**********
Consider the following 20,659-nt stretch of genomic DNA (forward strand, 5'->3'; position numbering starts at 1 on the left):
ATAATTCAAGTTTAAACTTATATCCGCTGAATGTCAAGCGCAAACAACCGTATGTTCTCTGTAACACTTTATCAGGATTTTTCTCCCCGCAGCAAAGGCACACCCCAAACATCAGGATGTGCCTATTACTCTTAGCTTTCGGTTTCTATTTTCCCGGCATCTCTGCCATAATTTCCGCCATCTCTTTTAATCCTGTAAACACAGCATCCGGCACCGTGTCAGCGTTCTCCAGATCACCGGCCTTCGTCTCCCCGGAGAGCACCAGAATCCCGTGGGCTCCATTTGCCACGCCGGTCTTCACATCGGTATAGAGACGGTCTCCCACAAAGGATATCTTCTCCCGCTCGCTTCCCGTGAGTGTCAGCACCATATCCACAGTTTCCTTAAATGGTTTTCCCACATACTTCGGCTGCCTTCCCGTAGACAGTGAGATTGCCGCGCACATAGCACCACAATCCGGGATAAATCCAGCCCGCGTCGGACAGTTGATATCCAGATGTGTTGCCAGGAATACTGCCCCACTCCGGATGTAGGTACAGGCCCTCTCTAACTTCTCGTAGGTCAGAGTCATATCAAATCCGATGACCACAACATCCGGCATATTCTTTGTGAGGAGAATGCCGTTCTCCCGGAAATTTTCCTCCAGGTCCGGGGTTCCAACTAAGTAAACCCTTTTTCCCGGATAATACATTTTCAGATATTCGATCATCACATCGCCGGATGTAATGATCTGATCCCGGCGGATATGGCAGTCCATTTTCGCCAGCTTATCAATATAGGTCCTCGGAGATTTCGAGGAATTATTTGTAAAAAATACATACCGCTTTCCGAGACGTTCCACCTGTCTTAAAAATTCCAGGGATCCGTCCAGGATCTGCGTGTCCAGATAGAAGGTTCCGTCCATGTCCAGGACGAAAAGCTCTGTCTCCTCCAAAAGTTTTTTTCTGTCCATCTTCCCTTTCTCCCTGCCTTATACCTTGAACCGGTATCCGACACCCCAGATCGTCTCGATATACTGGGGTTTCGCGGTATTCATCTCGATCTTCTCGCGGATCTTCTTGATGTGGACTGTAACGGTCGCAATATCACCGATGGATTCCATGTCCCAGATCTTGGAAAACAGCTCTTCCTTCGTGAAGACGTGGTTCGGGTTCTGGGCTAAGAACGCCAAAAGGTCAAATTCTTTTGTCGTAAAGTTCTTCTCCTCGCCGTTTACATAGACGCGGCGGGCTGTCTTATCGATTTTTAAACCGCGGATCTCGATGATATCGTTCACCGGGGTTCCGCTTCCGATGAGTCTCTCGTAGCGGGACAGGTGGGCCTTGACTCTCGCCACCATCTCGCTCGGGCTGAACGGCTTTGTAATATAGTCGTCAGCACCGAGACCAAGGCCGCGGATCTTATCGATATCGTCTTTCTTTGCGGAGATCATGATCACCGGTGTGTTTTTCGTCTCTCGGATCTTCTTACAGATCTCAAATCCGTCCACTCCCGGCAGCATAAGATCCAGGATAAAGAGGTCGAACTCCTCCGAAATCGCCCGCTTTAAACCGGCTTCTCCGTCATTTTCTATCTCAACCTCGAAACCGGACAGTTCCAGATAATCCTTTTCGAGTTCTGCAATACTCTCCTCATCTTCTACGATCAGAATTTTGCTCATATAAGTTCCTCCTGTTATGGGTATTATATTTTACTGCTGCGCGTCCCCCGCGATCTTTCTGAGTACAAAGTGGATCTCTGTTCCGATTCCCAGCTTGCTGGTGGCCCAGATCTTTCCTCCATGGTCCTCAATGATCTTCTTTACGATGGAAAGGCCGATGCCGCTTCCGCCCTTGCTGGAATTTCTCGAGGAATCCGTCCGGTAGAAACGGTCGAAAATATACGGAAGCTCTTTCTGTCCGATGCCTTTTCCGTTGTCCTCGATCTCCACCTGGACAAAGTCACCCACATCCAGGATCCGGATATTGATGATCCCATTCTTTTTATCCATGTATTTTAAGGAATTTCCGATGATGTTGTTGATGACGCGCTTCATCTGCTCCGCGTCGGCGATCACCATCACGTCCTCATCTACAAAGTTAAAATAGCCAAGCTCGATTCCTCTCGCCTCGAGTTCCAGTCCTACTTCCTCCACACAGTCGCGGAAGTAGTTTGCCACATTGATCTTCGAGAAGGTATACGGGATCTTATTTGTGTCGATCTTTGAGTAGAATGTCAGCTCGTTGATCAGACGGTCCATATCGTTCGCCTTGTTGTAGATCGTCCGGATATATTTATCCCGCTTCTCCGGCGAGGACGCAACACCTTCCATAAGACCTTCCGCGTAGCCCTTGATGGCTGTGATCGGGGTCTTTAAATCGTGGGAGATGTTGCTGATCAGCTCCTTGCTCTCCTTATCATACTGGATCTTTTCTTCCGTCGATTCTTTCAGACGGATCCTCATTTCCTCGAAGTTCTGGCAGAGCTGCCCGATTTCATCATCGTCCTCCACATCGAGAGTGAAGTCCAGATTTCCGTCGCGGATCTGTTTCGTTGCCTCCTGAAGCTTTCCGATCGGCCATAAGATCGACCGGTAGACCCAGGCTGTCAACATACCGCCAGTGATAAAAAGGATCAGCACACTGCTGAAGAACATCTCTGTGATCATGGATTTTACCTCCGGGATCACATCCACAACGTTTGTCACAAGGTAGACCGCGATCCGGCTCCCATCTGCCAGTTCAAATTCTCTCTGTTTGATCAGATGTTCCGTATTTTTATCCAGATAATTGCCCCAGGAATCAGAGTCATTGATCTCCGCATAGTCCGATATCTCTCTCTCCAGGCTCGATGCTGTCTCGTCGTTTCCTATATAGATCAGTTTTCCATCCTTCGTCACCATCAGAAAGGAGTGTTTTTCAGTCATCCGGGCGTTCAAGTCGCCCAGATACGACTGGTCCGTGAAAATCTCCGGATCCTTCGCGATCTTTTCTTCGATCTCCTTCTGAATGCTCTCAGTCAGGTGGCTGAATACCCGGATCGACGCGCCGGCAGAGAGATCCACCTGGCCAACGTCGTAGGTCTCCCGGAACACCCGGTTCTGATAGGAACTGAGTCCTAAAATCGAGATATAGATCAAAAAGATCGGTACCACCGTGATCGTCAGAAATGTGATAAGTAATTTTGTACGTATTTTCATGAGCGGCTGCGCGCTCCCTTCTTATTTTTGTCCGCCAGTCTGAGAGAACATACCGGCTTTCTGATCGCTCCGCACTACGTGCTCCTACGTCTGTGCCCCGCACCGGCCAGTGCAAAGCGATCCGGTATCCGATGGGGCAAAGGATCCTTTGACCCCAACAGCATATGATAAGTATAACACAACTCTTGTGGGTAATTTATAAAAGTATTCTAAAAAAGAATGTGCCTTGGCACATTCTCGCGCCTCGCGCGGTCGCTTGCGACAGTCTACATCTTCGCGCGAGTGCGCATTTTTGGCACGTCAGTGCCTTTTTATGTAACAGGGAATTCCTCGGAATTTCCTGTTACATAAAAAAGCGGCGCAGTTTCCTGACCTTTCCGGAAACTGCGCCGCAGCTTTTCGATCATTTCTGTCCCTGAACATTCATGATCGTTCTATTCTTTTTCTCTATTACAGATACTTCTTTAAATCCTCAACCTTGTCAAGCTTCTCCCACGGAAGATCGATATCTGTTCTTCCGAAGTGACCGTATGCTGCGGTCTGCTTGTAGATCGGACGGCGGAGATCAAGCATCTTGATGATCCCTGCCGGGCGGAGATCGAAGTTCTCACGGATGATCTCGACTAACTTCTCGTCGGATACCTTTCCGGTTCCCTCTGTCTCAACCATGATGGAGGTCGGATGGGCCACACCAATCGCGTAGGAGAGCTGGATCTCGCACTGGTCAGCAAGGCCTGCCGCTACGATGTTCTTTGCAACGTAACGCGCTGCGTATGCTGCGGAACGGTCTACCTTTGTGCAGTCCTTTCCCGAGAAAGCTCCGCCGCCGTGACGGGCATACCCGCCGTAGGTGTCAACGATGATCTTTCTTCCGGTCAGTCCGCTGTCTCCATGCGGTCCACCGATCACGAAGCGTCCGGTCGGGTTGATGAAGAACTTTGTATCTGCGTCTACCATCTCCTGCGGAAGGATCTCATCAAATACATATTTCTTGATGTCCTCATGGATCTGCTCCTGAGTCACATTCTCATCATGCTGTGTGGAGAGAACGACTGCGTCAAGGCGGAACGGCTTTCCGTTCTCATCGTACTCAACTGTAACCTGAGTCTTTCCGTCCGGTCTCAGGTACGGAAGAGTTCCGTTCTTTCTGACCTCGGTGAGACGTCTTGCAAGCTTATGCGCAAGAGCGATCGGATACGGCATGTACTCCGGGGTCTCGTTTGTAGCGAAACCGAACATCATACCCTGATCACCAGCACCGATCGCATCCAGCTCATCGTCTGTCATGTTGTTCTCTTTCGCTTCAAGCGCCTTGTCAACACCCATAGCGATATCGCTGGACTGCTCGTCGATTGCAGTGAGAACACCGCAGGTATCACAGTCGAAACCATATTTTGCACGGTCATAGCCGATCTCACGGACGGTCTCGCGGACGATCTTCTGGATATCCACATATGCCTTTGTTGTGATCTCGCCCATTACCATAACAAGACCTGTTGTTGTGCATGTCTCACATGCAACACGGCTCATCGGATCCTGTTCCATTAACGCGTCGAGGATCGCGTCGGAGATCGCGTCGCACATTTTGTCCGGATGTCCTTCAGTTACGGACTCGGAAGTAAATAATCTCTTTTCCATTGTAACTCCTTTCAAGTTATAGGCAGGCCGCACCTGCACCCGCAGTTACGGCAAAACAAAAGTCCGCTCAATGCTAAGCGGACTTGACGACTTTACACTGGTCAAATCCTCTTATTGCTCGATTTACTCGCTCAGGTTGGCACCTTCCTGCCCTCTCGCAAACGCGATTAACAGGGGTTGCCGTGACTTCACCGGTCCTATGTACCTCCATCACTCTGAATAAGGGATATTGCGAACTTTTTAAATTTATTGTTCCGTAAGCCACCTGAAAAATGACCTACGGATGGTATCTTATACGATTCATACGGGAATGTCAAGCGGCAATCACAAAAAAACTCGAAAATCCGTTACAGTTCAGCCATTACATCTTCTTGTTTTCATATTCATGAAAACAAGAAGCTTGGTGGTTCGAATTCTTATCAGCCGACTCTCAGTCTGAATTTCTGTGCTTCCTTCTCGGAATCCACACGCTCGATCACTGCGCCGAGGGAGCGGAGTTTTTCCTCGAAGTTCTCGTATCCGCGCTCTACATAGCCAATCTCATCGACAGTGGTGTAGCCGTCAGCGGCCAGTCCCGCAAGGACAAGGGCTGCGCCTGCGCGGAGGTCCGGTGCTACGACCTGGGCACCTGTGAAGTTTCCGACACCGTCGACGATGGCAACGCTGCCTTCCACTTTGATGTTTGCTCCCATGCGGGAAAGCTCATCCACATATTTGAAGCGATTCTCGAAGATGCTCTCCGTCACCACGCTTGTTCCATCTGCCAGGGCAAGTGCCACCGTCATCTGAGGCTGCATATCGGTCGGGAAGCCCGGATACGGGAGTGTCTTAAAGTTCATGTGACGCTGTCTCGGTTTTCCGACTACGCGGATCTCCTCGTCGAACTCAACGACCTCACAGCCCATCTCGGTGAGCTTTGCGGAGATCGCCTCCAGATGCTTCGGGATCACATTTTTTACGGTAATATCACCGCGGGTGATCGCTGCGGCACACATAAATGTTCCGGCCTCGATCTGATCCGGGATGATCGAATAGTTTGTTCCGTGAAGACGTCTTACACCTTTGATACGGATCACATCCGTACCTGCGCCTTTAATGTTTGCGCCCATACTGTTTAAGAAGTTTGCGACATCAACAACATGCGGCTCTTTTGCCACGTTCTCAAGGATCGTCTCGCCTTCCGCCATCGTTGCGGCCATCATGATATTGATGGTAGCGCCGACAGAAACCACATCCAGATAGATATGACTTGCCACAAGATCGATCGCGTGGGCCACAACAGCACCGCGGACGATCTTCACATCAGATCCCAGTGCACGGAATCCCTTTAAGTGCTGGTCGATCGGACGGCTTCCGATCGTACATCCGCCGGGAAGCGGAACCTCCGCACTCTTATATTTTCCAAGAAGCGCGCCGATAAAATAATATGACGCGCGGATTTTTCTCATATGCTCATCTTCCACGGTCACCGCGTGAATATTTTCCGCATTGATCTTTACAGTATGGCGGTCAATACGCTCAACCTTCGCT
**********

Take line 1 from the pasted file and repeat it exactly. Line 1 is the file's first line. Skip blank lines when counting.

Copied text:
Consider the following 20,659-nt stretch of genomic DNA (forward strand, 5'->3'; position numbering starts at 1 on the left):